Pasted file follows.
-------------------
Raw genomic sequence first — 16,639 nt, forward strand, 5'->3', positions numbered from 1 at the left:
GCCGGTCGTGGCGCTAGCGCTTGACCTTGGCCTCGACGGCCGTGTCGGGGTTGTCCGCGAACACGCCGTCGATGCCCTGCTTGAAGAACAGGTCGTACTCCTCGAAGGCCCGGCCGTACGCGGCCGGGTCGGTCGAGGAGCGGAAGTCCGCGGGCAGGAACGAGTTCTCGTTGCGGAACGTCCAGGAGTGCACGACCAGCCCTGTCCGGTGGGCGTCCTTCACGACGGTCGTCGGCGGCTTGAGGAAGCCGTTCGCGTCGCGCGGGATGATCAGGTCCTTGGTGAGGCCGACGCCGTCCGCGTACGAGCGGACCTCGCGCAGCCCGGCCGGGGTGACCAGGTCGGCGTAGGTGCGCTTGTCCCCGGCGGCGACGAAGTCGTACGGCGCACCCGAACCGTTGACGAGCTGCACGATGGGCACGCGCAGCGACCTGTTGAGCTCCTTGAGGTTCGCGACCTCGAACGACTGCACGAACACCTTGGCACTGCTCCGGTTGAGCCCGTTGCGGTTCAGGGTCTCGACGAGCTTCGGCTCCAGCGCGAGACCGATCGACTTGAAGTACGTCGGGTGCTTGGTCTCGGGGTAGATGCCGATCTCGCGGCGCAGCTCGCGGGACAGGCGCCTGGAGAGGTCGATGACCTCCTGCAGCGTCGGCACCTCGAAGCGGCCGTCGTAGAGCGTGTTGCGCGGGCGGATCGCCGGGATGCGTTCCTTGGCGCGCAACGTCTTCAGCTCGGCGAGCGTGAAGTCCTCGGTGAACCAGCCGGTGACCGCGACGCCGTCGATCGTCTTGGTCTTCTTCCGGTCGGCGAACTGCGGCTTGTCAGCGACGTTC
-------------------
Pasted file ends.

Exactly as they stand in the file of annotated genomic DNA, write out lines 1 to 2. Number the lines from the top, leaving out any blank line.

Raw genomic sequence first — 16,639 nt, forward strand, 5'->3', positions numbered from 1 at the left:
GCCGGTCGTGGCGCTAGCGCTTGACCTTGGCCTCGACGGCCGTGTCGGGGTTGTCCGCGAACACGCCGTCGATGCCCTGCTTGAAGAACAGGTCGTACTCCTCGAAGGCCCGGCCGTACGCGGCCGGGTCGGTCGAGGAGCGGAAGTCCGCGGGCAGGAACGAGTTCTCGTTGCGGAACGTCCAGGAGTGCACGACCAGCCCTGTCCGGTGGGCGTCCTTCACGACGGTCGTCGGCGGCTTGAGGAAGCCGTTCGCGTCGCGCGGGATGATCAGGTCCTTGGTGAGGCCGACGCCGTCCGCGTACGAGCGGACCTCGCGCAGCCCGGCCGGGGTGACCAGGTCGGCGTAGGTGCGCTTGTCCCCGGCGGCGACGAAGTCGTACGGCGCACCCGAACCGTTGACGAGCTGCACGATGGGCACGCGCAGCGACCTGTTGAGCTCCTTGAGGTTCGCGACCTCGAACGACTGCACGAACACCTTGGCACTGCTCCGGTTGAGCCCGTTGCGGTTCAGGGTCTCGACGAGCTTCGGCTCCAGCGCGAGACCGATCGACTTGAAGTACGTCGGGTGCTTGGTCTCGGGGTAGATGCCGATCTCGCGGCGCAGCTCGCGGGACAGGCGCCTGGAGAGGTCGATGACCTCCTGCAGCGTCGGCACCTCGAAGCGGCCGTCGTAGAGCGTGTTGCGCGGGCGGATCGCCGGGATGCGTTCCTTGGCGCGCAACGTCTTCAGCTCGGCGAGCGTGAAGTCCTCGGTGAACCAGCCGGTGACCGCGACGCCGTCGATCGTCTTGGTCTTCTTCCGGTCGGCGAACTGCGGCTTGTCAGCGACGTTC